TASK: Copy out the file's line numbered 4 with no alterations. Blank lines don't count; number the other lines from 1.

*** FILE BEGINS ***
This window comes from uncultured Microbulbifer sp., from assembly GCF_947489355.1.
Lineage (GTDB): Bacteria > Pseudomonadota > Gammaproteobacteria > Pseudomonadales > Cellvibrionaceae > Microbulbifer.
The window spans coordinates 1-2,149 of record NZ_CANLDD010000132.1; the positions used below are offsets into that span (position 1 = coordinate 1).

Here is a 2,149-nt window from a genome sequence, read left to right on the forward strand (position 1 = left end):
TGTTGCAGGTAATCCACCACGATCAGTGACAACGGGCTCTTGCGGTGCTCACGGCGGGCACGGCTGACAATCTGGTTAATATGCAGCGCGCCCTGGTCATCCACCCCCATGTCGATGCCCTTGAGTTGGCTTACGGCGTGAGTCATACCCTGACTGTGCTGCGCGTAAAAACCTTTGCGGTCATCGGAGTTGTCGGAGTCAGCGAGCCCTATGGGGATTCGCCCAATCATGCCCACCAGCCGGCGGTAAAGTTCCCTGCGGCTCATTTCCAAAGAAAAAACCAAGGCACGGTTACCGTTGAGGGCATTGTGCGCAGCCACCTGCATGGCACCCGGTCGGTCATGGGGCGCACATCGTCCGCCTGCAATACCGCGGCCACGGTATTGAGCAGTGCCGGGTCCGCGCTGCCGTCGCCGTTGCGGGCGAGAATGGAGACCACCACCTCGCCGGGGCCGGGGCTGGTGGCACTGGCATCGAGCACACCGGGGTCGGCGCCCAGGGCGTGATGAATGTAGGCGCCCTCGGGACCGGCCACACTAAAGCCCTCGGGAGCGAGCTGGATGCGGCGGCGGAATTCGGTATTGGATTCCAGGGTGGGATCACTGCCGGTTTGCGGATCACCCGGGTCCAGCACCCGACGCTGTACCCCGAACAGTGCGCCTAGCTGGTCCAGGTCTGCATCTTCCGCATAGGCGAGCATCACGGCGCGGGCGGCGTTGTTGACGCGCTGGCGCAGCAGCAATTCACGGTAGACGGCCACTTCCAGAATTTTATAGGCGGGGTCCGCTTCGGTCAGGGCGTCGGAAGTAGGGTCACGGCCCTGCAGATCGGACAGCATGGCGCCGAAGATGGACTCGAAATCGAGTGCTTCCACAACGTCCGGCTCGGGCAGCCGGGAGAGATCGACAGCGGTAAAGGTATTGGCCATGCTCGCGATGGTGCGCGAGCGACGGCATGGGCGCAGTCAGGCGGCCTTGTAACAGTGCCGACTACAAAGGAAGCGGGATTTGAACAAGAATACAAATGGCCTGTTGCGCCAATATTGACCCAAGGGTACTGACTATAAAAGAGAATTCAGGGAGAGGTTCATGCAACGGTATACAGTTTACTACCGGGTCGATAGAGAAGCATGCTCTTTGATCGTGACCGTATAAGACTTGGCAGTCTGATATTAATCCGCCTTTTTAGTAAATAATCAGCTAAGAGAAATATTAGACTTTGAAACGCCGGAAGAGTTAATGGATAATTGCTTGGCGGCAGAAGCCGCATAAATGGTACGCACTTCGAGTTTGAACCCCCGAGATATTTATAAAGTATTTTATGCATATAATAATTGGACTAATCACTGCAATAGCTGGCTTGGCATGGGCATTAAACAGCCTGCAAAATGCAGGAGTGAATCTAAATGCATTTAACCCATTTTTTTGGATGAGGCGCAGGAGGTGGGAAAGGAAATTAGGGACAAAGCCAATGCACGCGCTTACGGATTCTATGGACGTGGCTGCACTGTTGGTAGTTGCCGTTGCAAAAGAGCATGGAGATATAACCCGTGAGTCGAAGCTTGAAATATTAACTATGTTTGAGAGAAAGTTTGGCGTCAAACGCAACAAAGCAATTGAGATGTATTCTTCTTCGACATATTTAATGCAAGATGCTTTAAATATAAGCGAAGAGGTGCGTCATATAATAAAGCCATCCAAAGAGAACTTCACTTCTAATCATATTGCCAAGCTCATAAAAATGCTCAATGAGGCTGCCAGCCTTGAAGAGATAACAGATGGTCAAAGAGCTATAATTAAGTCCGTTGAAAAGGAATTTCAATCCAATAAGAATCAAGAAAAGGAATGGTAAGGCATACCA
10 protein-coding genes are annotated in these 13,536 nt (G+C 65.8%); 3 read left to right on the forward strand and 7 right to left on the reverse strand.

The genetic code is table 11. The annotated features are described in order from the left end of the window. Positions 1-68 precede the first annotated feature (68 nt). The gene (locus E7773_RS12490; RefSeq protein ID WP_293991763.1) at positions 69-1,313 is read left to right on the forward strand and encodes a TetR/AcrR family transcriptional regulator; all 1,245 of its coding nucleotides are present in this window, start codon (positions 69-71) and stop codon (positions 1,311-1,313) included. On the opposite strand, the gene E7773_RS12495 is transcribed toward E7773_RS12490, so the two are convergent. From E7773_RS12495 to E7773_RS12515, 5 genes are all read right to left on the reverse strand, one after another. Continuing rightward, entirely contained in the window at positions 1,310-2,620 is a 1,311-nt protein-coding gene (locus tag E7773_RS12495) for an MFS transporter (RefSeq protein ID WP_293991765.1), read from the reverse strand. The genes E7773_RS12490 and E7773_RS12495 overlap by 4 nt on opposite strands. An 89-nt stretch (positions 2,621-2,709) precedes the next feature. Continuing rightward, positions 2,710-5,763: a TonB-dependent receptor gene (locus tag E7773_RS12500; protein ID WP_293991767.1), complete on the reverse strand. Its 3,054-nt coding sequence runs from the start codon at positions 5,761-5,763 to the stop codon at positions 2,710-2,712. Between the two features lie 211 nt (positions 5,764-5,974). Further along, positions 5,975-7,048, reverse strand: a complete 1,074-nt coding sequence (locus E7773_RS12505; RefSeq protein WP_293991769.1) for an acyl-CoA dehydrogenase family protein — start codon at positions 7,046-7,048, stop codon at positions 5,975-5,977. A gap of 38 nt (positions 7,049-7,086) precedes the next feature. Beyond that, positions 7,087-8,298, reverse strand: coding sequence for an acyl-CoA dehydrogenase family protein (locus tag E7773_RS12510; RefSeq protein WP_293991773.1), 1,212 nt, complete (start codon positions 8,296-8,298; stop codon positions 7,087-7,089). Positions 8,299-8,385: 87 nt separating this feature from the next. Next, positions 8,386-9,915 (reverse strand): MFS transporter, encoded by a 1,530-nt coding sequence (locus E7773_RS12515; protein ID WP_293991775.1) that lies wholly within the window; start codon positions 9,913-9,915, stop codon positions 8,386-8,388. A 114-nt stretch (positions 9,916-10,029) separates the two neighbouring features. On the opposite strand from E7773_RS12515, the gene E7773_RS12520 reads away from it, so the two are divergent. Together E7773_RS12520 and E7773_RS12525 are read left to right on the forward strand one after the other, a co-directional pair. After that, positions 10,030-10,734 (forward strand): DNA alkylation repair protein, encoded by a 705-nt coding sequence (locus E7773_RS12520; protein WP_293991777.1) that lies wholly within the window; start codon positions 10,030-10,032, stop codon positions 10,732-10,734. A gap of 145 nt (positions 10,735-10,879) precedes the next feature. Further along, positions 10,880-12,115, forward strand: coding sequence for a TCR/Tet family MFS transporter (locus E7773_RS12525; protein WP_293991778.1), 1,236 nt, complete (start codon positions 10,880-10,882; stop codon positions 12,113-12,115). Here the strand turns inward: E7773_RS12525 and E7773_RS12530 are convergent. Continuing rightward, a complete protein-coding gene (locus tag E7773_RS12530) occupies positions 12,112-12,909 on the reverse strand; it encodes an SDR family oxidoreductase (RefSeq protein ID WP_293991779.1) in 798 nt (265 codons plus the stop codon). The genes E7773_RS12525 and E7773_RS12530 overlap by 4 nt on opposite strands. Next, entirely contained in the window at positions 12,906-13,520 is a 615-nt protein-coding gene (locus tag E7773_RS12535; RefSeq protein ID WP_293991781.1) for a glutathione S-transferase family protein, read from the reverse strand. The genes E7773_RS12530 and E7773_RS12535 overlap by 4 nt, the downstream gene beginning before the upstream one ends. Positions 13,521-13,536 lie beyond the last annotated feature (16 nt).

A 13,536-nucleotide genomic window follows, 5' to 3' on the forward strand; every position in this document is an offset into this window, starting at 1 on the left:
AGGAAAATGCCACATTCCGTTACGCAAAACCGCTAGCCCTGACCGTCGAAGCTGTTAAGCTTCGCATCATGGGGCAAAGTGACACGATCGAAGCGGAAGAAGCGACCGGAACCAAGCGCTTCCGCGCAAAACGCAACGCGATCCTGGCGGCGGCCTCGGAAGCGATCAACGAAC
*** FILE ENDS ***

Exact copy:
Here is a 2,149-nt window from a genome sequence, read left to right on the forward strand (position 1 = left end):